Learning centers are a great way for kids to work independently, but they can also become disorganized quickly. Come up with an organizational system that works for your classroom.
You first need to decide where the learning centers will be located. It’s best if you can find a permanent spot for each center where you can also store the materials when the centers are not in use. For example, you might set up a literacy center in the classroom library. The materials can be stored in a tub that fits onto one of the shelves in the library.
You also need to teach the kids the boundaries for working in a center. If a child is working at the literacy center in the library, she needs to stay within the shelf area, for example. If a center is set up on a table, the students should stay at that table while working.
Having all of the materials in the learning center is an essential part of management. You want the kids to go directly to the center and get to work without having to go get other materials. Have a container to hold the materials. Containers with lids work well for holding the materials. This prevents the items from getting lost or misplace.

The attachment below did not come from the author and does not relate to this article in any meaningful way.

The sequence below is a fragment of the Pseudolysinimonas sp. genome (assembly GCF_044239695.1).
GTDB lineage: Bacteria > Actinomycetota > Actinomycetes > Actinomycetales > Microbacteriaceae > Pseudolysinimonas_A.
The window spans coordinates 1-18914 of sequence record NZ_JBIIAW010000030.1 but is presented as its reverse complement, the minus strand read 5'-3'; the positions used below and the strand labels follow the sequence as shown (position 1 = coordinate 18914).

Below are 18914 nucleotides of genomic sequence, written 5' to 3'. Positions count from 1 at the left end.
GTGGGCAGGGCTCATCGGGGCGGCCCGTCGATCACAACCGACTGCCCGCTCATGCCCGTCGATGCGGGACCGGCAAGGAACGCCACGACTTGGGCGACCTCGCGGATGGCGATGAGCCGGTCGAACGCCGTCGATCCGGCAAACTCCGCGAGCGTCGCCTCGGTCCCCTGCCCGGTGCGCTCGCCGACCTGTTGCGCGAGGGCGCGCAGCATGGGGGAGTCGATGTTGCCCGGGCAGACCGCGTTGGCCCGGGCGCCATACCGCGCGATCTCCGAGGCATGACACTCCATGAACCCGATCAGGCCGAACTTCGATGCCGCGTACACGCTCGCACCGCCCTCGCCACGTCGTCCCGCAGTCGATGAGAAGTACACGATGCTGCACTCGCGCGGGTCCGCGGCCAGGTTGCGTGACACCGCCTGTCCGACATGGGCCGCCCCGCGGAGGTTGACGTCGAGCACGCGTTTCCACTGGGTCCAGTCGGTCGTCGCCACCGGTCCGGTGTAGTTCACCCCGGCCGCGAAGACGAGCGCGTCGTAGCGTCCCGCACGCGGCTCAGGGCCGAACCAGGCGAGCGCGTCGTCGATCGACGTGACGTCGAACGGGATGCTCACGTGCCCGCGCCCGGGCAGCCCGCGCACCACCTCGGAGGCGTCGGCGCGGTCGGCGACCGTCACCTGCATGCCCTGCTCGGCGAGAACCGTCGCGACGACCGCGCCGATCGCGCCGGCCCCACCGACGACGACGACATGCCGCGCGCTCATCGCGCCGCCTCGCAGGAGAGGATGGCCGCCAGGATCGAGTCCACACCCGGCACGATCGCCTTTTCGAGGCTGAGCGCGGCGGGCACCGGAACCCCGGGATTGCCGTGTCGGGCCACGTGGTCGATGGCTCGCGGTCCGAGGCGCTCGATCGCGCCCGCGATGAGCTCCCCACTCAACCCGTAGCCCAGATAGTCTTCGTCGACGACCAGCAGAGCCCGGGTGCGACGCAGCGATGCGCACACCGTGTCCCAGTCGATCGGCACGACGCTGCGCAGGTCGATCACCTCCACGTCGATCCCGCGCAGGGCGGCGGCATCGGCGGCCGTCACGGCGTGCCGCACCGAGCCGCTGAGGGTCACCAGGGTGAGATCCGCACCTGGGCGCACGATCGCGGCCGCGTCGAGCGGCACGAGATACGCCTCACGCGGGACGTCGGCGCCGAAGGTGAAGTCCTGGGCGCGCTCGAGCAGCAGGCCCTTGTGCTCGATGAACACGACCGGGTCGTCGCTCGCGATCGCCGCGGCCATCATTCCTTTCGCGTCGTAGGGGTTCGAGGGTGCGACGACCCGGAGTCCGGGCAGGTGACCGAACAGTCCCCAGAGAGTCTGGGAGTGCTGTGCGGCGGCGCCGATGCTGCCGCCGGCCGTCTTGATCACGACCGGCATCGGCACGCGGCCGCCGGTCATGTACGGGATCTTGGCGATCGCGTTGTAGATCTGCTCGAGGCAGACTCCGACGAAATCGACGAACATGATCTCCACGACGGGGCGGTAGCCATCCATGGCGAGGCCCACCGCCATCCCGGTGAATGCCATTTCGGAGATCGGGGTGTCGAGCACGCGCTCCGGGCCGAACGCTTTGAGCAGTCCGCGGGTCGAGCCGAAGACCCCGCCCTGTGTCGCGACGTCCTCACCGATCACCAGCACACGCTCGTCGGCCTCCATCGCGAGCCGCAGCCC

Don’t forget to include instructions in the learning centers. This allows the kids to work independently so you don’t have to constantly answer questions or repeat the instructions. Include labels on the containers with the instructions also attached. For young kids, include pictures that help explain the instructions.
Before you start using learning centers, you need to decide how the kids will use them. Will they decide where to go? Will you assign them to centers? Can they stay as long as they want or will they move after a set amount of time? Once you decide on the details, teach the kids. Getting the kids in a routine makes center time more efficient. They can go right to work instead of standing around or waiting for direction.
Another part of managing learning centers is the accountability. Since you can’t follow every student, you won’t know for sure how much work is getting done. When possible, include activities that have some type of artifact the child can turn in. For example, you might have the kids glue shapes to paper for patterning.
To keep track of which centers the kids have done, create a simple sheet with each center listed. When a child finishes a center, she marks is off. This helps her know where else she needs to go.